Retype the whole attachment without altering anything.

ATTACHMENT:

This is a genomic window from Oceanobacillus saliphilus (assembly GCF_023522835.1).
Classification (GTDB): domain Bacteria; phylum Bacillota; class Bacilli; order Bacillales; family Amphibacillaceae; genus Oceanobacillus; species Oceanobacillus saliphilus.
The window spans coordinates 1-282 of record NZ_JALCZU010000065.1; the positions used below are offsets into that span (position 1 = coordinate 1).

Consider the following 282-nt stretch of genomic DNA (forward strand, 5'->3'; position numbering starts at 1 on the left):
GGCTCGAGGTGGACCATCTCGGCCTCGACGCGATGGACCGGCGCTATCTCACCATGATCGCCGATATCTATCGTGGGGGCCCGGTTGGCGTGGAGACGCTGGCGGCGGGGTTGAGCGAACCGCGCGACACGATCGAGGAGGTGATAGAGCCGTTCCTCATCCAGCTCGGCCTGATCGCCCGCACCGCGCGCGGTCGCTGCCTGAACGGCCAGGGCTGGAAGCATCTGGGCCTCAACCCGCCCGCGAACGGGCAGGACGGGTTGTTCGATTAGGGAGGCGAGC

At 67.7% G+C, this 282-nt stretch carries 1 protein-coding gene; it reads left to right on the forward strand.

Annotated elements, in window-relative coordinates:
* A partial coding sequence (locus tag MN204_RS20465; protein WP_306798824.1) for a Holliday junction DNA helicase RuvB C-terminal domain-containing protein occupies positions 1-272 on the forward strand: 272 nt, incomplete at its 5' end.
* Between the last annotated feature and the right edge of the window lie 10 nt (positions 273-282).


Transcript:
This is a genomic window from Oceanobacillus saliphilus (assembly GCF_023522835.1).
Classification (GTDB): domain Bacteria; phylum Bacillota; class Bacilli; order Bacillales; family Amphibacillaceae; genus Oceanobacillus; species Oceanobacillus saliphilus.
The window spans coordinates 1-282 of record NZ_JALCZU010000065.1; the positions used below are offsets into that span (position 1 = coordinate 1).

Consider the following 282-nt stretch of genomic DNA (forward strand, 5'->3'; position numbering starts at 1 on the left):
GGCTCGAGGTGGACCATCTCGGCCTCGACGCGATGGACCGGCGCTATCTCACCATGATCGCCGATATCTATCGTGGGGGCCCGGTTGGCGTGGAGACGCTGGCGGCGGGGTTGAGCGAACCGCGCGACACGATCGAGGAGGTGATAGAGCCGTTCCTCATCCAGCTCGGCCTGATCGCCCGCACCGCGCGCGGTCGCTGCCTGAACGGCCAGGGCTGGAAGCATCTGGGCCTCAACCCGCCCGCGAACGGGCAGGACGGGTTGTTCGATTAGGGAGGCGAGC

At 67.7% G+C, this 282-nt stretch carries 1 protein-coding gene; it reads left to right on the forward strand.

Annotated elements, in window-relative coordinates:
* A partial coding sequence (locus tag MN204_RS20465; protein WP_306798824.1) for a Holliday junction DNA helicase RuvB C-terminal domain-containing protein occupies positions 1-272 on the forward strand: 272 nt, incomplete at its 5' end.
* Between the last annotated feature and the right edge of the window lie 10 nt (positions 273-282).